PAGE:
DEE: Hey, get comfy. That’s fun. It’s nice to have shows that you can just pop into and have a good time with. 

Okay, next up, Vrai, Diary of Our Days at Breakwater was another spring delayed show. You kept up with it for a little bit, but it looks like you’ve dropped it. Anything new to let folks know about it from the last time we talked about it?

VRAI: I mean, it hasn’t changed much from my three-episode review back in spring, but I wish this was a five-minute short because it’s very good and fun at being like “Here’s our cute moe art style. And also, we’re doing gross facts about fishing,” and that’s kind of a funny disjunction. And I have continued to enjoy those bits. 

But then there are 15-minute stretches where it’s just these, not just archetypal, but flat club characters who I do not want to spend time with at all. And I eventually just hit my limit, and I can’t anymore.

CHIAKI: So it’s like real fishing.

DEE: [Laughs]

VRAI: Yep, exactly like. Had to throw the moes back.

DEE: [Chuckles] Oh, yeah. So, yeah, it sounds like there’s nothing… Like, if you’re enjoying it, cool, but it just sounds like it wasn’t for you, which is totally fair.

VRAI: Yeah. And it is pretty harmless. It even has done one or two underwear gags and not been skeevy about it. So it’s a pretty harmless little show. It’s just I lost my ability to can.

DEE: You couldn’t stick with it. Yeah, I get that. That’s definitely a thing that can happen sometimes where it’s just not for you. 

Okay, next up, I’m going to pronounce this “Superheroes” even though there is an X in the word “heroes,” so I don’t know. “Super [gutturally] Cheroes.” [Chuckles] Maybe that’s how it’s done. 

Chiaki, you’re watching this season’s Abenime.


DEE: How you liking it?

CHIAKI: First of all, it’s “HxEros” [pronounced “Eg-ZE-ros”].

DEE: Oh, okay.

CHIAKI: Yes. “HxEros.”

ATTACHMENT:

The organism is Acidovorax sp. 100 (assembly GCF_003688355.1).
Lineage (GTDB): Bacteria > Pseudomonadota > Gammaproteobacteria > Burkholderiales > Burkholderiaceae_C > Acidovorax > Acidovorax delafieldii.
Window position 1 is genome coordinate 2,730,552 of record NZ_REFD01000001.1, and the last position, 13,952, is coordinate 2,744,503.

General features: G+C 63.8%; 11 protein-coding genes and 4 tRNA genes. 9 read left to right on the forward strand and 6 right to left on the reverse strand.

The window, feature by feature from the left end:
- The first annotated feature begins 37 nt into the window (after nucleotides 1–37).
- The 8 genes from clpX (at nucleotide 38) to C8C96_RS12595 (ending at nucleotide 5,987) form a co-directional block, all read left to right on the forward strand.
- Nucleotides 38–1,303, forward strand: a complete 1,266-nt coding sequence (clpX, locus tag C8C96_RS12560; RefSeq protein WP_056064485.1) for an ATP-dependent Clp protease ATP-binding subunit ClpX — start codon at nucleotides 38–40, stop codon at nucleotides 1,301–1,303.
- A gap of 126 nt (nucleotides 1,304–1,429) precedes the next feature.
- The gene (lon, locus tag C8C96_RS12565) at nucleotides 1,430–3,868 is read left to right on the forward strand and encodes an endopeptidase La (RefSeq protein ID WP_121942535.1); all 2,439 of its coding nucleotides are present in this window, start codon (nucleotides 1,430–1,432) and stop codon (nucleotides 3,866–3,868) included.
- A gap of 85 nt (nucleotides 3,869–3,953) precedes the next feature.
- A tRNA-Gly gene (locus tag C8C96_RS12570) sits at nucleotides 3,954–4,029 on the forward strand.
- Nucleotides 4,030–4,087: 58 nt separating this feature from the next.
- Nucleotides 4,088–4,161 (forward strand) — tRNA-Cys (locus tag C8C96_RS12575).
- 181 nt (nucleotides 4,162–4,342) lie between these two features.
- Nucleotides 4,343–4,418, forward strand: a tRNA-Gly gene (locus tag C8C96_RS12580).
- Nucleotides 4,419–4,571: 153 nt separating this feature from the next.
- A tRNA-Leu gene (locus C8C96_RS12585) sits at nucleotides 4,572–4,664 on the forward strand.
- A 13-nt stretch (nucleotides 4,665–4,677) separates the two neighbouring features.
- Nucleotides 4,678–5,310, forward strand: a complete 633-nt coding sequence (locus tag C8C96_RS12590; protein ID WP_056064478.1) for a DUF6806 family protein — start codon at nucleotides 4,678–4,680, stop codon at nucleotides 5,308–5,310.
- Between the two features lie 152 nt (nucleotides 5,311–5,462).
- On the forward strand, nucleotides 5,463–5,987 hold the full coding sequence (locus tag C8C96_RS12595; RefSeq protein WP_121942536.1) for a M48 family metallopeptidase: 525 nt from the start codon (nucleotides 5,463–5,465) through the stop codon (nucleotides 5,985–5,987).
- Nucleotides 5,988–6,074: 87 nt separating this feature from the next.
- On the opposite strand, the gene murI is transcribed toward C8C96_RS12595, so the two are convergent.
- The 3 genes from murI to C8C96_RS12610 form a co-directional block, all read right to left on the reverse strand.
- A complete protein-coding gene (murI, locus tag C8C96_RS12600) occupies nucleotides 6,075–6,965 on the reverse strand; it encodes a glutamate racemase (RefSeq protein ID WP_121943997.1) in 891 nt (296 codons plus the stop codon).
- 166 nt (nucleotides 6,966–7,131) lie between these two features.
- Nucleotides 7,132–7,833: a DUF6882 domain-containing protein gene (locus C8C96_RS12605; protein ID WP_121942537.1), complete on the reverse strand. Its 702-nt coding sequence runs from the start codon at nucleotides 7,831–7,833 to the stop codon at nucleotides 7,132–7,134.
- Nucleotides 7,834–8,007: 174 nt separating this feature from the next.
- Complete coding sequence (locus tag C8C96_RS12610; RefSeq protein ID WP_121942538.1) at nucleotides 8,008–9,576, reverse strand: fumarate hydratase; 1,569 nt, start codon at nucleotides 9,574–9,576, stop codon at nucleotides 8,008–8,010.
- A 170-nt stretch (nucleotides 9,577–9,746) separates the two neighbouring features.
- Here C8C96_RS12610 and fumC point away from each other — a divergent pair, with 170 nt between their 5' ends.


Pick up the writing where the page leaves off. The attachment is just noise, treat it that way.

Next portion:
DEE: Oh, okay, because there’s “eros” and there’s X and… Okay. Yeah. So, right on.

CHIAKI: Important. Anyway, this is definitely the lesser of the horny anime this season.

DEE: Oh.

CHIAKI: The whole focus of this show is just “It’s okay to be horny.” It is an entire cour of anime at this point—well, half a cour of this anime—has been devoted to just saying, “It’s okay to be horny.” And that can just be done in one episode, honestly.

DEE: [Chuckles]

VRAI: I was really going to try to watch this. And I got halfway through the first episode because I read Caitlin’s review, and I’m like “Yeah! You know what? We could use a sex-positive anime about how it’s okay to be horny, especially if you’re a teenage girl, because there’s a lot of repression there and I like your Yamada’s First Time.” And then I got halfway through the first episode, where it wasn’t just “It’s okay to be horny”; it was also “If you’re not horny, you’re a shell of a human being.” And I’m like “And I’m good!”

DEE: And that’s why I never started it. [Chuckles]

VRAI: Mm-hm. Apparently we can’t have sex-positive anime that don’t shit on people who don’t personally want to have sex. [Sighs]

DEE: It is unfortunate. It’s why I like Yamada’s First Time, because I never felt like it did that, which was great. So, yeah… Chiaki, is there anything else in particular you want to say about this one? Anything about it that’s changed since the three-episode review?

CHIAKI: They did introduce a broader number of the members of the cast. A space alien has joined them who is just dead set on making sure everyone can get as horny as they can. One of the cast members is exhibiting different types of horny. Everyone’s exhibiting different types of being horny. So, one of them is “I only get off with 2D girls and comics. And that’s my jam.” And I’m like, “That’s cool, because that’s kind of where I am at.” But aside from that, it’s still just “Yeah, everyone needs to be horny.”

VRAI: Didn’t they do some body-swappy gender stuff too with the alien?

CHIAKI: Yeah, I mean, that’s my jam. But also, it was maybe 20 seconds, which is enough for me. 20 seconds and definitely, yeah, anime of the year for me.

DEE: [Laughs]

CHIAKI: But anyway, I don’t recommend.

DEE: You don’t recommend it, though. [Chuckles]


DEE: Okay, noted.

VRAI: It’s a bummer.

DEE: That is kind of a bummer because at first it sounded like it could have been a fun bawdy comedy, which… it’s so hard to write those, and it sounds like this one couldn’t get there. So there’s Super… Say it again for me, Chiaki?

CHIAKI: HxEros [pronounced “Eg-ZE-ros”].

DEE: HxEros, thank you. 

Okay, next on the list, I dropped this like a hot potato after episode 3: Rent-A-Girlfriend. Chiaki, once again, you get to talk. Monologue for me.